• there is no real flavor to the shreds, either, I could have gotten the same results from some crock pot



    I stopped fighting my inner demons. We're on the same side now.
  • yep- it's just a roast under the bark. Sorry man.

  • danv23danv23 Posts: 399
    Don't quit.  If you ever have any questions let me know.

    The Dude: Yeah, well, you know, that's just, like, your opinion, man.

    Walter Sobchak: [shouting] Has the whole world gone crazy? Am I the only one around here who gives a shit about the rules? Mark it zero!

    Cumming, GA
  • lousubcaplousubcap Posts: 5,039
    Dnag-sorry 'bout that.  But time to get back on the horse-see above about stable-you can get there without any controllers if you choose.
    Louisville
  • hapsterhapster Posts: 4,965
    We've all been there... and I'm sure there is more flavor there than you are giving yourself credit for, we are all our own worst critics.

    That being said... don't be afraid to try another one. Maybe start it early in the morning when you can stay with it to see how the temps run.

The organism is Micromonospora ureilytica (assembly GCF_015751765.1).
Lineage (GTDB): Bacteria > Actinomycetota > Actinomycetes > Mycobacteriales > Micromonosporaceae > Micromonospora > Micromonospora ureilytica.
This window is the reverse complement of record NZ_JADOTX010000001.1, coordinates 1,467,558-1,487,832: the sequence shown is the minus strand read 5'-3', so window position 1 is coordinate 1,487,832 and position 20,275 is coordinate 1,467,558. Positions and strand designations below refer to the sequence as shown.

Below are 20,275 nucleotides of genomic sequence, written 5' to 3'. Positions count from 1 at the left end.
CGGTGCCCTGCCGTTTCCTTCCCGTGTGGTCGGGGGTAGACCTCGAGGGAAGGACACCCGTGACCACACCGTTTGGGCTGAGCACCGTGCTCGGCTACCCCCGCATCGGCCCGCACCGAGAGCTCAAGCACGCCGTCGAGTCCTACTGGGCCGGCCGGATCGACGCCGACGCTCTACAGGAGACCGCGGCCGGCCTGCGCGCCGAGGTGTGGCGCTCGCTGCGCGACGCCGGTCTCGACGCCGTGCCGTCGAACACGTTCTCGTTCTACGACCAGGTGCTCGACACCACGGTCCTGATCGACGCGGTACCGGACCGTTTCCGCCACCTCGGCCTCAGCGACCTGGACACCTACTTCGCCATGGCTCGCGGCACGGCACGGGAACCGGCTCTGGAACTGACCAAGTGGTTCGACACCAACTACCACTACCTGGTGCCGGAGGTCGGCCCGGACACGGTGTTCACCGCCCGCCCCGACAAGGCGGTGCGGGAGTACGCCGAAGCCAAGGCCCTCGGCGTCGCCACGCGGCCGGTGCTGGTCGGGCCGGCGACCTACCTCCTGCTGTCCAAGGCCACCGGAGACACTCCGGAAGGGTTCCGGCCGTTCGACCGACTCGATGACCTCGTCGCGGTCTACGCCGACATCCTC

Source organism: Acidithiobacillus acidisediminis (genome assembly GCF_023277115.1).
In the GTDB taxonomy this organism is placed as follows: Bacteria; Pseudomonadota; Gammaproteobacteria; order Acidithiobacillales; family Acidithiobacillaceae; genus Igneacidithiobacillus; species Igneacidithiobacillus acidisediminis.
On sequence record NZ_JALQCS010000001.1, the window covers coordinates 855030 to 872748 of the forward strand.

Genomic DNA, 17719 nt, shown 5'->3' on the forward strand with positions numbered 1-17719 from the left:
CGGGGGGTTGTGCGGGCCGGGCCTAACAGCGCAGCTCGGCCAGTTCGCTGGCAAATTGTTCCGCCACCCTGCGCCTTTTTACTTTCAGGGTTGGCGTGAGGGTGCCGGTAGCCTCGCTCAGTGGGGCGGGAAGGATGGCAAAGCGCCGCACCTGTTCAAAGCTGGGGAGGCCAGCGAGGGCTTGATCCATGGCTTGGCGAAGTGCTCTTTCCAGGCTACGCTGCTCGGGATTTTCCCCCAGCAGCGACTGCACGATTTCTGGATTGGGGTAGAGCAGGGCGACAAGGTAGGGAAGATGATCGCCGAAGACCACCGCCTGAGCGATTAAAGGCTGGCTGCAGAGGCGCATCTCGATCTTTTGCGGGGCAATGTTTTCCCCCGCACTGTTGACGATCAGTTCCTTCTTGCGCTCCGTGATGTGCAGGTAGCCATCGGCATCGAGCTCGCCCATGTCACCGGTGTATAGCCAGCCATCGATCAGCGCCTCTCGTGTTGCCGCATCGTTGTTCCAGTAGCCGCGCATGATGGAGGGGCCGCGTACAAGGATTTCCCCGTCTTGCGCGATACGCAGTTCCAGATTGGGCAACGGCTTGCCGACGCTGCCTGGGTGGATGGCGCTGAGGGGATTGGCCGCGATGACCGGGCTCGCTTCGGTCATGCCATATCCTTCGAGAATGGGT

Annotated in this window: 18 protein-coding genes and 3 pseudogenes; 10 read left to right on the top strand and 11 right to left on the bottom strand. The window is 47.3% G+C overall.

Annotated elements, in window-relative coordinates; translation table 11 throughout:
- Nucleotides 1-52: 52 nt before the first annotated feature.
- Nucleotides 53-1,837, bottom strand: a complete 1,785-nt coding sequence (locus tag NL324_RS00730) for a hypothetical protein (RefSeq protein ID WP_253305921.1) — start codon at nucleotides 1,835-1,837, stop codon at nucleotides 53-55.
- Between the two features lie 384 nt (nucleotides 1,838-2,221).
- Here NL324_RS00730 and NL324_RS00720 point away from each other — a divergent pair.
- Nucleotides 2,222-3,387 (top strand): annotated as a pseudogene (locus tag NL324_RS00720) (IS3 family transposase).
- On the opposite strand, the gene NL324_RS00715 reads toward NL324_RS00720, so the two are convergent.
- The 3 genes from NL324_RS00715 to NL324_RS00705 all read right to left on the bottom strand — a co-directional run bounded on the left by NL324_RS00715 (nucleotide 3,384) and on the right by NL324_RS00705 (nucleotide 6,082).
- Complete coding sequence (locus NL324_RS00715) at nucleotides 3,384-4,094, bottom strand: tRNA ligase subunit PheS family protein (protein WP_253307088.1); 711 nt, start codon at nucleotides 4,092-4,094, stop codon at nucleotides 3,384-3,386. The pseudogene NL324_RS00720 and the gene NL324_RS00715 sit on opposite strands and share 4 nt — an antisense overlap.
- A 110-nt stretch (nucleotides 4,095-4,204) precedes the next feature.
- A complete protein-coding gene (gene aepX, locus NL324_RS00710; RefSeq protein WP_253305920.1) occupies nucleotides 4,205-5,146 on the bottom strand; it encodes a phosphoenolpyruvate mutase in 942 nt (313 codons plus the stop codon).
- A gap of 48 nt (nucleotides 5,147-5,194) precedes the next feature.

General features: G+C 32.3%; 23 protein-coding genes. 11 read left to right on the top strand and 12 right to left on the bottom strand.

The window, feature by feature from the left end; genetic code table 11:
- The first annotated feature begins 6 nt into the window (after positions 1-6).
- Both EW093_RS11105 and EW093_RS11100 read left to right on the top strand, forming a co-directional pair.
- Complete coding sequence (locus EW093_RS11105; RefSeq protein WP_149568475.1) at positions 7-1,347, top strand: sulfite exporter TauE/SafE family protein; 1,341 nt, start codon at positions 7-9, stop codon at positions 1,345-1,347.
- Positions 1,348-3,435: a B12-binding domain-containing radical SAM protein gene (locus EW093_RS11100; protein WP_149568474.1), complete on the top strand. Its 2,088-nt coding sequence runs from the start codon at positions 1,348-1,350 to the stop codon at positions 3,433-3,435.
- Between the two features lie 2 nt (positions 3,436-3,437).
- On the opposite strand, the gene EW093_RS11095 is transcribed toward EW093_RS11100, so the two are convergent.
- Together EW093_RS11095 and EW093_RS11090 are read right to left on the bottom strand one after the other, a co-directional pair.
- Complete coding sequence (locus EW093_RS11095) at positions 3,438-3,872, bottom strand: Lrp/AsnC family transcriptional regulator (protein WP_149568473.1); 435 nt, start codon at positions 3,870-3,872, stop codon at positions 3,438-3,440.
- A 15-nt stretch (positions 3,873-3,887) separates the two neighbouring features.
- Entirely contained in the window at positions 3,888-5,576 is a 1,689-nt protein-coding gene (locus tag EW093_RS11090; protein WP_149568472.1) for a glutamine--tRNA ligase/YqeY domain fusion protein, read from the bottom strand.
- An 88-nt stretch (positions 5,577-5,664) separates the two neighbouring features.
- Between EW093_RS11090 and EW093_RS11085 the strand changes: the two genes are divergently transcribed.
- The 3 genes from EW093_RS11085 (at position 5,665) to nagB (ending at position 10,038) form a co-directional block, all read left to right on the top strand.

For this one, I'd freeze some and save it for some stew, chili, or as pizza topper
  • travisstricktravisstrick Posts: 4,381
    Cen Tex and I know where to get a few briskets if you need another one.  :ar!
    Be careful, man! I've got a beverage here.
  • Louscap- "A key to success for me and the over-night cook; I start the fire at least two hours before putting the meat on and make sure it is stable temperature-wise for at least an hour (no change in" I'm going to try. This on my next overnight cook. Any suggestion on wood or lump divisions? Seems like I'd need to add somewhere down the line unless it's stacked correctly. Thoughts?
  • lousubcaplousubcap Posts: 5,039

    No need to add wood during a cook depending on BGE size.  I have run 22+ hours on a single load with plenty of left-over lump.  What follows is a great link for getting a long run on a BGE- (may be a bit excessive but the concepts always work):

    http://www.nakedwhiz.com/elder.htm  the main site is a wealth of info as well.

     

    Louisville
  • I'm gonna try again this weekend, you know what they say about getting back up on the disgusting burned pice of shit... wait, that's not right.... anyway, hopefully this time it goes better



    I stopped fighting my inner demons. We're on the same side now.
  • TerrebanditTerrebandit Posts: 811
    It would seem better to err on the side of a low temp than a high temp? After seeing this, I'd probably neck things down pretty good before hitting the rack, even if there would be a chance of losing fire. At least I might sleep better. The cook would take longer, of course. I did a butt for 14 hours during the day, and I had to fiddle with the vents every couple of hours or so to keep it around 250.
    Dave - Austin, TX